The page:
2) The second item in the Displays menu should say "mirroring on. " Mirroring means showing the same thing on screen and projector. Mirroring OFF will give you a spanned display: Think of an ultra-wide display showing across two monitors side-by-side, with the projector showing the right-hand monitor. There are times when this might be useful, like if you wanted to work on something on your screen while showing students a short video or website on the projector. If you ever see just your desktop background on the projector, it is likely that mirroring is off.
3) Sometimes connecting a projector will "dumb down" the iMac display, making everything larger or showing you a narrower screen. To fix this, start by changing “number of recent items” in the Displays menu to 5 (default is 3.) Next, scroll down the Displays menu to the lower section (iMac Display) and choose "1280 x 800." This is the point at which the two displays "match" and show a good image on both.
What makes this whole thing a challenge is that the proportions are different: our projectors are designed for 4:3 and the iMacs are 16:9. This is also why Windows computers do not have these issues, since they are designed for 4:3 display.
So where ARE your picture and music files? iPhoto stores everything in the iPhoto library, located in the Home --> Pictures folder. Although this looks like a single file, ctrl-clicking on it and choosing "show package contents" will show you a folder that includes many database files and a folder called "originals" that has your actual JPEG images. This understanding can be particularly helpful if your database becomes corrupted: you can pull out the "originals" folder, rename or delete the iPhoto Library and re-import them.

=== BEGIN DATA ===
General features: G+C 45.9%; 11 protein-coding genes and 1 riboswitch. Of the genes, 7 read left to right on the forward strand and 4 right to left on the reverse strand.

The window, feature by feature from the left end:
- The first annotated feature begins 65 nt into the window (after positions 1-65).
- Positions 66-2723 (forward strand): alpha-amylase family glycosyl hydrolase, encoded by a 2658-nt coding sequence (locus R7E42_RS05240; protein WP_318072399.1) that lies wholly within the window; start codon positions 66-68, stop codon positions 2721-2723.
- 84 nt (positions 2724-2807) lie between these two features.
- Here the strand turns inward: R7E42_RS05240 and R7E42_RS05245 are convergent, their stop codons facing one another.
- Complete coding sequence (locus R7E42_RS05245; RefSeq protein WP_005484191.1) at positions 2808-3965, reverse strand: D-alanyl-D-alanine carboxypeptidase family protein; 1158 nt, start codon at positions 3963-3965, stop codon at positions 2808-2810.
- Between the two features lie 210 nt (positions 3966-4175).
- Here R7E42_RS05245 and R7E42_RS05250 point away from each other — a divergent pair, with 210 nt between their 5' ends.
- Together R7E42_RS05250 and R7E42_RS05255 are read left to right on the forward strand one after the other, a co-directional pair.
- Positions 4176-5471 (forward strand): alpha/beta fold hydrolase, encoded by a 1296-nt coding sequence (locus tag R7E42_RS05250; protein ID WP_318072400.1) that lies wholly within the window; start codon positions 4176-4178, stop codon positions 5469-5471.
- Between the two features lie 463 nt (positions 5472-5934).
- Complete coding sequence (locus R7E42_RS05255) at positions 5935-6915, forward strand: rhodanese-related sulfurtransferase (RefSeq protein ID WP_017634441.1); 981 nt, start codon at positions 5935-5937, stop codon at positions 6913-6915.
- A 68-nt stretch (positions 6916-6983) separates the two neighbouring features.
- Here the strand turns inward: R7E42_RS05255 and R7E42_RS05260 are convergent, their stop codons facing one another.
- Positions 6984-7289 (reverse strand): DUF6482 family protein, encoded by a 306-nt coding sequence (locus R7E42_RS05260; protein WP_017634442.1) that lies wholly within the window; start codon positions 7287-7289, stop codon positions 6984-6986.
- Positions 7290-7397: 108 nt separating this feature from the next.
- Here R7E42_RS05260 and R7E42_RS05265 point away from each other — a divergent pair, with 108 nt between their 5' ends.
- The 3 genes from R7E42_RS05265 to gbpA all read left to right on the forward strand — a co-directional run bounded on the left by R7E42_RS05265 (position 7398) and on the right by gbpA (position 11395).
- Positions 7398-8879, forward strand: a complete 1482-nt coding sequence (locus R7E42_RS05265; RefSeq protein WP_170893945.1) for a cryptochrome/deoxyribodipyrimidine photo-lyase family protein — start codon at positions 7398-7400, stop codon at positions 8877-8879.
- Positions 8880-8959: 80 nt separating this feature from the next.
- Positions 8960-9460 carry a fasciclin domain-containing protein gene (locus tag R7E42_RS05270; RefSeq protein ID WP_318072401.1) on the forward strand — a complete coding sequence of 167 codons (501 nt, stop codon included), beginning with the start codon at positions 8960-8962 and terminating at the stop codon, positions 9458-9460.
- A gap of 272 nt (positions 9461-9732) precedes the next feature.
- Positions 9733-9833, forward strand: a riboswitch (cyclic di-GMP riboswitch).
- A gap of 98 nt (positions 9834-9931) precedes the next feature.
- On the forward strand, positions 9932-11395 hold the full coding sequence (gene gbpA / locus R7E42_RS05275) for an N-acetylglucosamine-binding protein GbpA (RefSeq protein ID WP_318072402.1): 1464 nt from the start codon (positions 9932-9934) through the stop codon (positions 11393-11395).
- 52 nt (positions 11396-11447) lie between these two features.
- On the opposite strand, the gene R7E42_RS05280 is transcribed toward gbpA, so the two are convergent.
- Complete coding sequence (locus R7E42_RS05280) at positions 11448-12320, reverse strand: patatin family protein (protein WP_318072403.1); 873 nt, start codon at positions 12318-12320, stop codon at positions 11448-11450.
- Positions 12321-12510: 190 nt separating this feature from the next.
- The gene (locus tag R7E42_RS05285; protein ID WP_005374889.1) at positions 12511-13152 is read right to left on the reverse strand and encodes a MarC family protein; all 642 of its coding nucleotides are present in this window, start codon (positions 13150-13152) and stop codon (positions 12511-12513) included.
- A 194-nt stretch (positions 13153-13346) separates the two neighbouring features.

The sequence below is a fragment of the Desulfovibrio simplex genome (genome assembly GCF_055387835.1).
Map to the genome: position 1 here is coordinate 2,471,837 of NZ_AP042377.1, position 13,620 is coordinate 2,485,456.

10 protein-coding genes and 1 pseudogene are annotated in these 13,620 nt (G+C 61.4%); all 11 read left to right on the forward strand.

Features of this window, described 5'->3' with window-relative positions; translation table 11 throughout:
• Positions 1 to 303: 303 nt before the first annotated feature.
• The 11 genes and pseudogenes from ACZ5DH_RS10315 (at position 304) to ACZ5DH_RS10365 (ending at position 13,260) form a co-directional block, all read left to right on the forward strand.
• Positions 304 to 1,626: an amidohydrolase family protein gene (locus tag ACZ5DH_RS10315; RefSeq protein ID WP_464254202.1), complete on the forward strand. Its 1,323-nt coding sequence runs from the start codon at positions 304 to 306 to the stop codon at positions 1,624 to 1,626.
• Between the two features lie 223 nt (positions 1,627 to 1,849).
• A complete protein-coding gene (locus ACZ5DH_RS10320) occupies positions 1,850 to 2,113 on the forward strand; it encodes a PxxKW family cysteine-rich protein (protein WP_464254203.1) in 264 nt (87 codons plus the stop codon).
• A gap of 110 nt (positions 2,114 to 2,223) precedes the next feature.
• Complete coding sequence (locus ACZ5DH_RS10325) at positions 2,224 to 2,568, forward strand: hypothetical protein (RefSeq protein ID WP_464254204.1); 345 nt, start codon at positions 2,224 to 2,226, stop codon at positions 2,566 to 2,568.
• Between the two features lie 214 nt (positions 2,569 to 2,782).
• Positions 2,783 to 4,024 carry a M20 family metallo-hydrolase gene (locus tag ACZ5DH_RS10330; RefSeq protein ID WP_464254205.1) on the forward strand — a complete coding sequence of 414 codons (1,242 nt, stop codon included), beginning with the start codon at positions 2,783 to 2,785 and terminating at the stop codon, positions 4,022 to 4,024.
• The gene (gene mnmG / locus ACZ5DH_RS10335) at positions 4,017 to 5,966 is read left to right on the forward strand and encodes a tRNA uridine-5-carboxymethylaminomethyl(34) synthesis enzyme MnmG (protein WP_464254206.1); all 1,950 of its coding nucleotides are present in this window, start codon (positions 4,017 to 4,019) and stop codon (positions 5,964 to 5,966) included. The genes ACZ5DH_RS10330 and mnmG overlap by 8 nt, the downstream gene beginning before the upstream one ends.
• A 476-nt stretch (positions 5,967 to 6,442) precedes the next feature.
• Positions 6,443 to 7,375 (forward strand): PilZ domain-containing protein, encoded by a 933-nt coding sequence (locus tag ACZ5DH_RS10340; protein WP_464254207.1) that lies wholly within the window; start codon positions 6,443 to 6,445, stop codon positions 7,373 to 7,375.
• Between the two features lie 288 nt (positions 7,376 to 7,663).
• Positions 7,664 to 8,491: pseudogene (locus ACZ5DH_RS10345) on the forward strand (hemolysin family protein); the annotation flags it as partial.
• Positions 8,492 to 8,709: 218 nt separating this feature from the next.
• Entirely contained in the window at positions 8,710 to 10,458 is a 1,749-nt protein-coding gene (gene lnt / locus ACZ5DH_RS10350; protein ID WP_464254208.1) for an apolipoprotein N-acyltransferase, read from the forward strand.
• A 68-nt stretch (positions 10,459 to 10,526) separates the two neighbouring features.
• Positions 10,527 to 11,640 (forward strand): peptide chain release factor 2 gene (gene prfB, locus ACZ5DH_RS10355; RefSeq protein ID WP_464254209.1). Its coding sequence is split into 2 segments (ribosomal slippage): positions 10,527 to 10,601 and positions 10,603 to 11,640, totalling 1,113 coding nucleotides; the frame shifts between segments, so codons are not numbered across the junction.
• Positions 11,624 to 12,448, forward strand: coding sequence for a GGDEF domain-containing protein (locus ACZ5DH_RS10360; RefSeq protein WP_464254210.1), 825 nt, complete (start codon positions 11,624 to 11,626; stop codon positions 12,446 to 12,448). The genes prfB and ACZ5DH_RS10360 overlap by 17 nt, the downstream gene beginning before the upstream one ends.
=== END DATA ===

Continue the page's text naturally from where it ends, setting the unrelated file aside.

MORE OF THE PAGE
iTunes works in a very similar way, however the "iTunes Music" folder containing all of your actual files is not hidden: it is located in Home --> Music --> iTunes.
Monday, June 7, 2010
1) In Firefox, choose "Show All Bookmarks" from the Bookmarks menu (in older versions this might be "Organize Bookmarks")
2) Click the star icon at the top of the Bookmarks window (Mac) or the "Import and Backup" drop-down (Windows) and choose "Backup." Save the file to a network location for future use.
To restore your bookmarks to another computer, follow the same process but choose "Restore" instead of "Backup," then browse to the saved file.
Thursday, January 14, 2010
1) Both schools subscribe to Discovery Streaming service, which has thousands of titles that can be viewed by chapter. Signing up for an account is quick and easy - please contact myself, Jen or Nancy for information and assistance.
2) YouTube is a good source for some content, but the page includes other distracting (and occasionally inappropriate) content. For a cleaner page and teacher-selected resources (many of which are on YouTube as well) visit teachertube.com. Another way to avoid extraneous content in YouTube is to use safeshare.tv, which puts a "mask" around the YouTube video as well as allowing you to crop it. Copy the URL of a youtube video and paste it in at http://www.safeshare.tv
3) Other content-specific media sites can be found at http://www.wdsdvt.net/medialinks
Regardless of the source, it is possible to download video in advance from most of these sites. This will always be a "sure thing" vs. relying on an Internet stream. All of our teacher computers have the Download Helper plugin loaded into Firefox - click on the spinning, colorful icon to the left of the address bar to see your download options. Most online video is in Flash format (.flv files) and will play on any of our computers in VLC player. PLEASE do not save video into your network folder: keep them on your computer or use the Media Storage folders on our networks.
As always, please contact Eric with questions or for assistance with any of these sites or applications.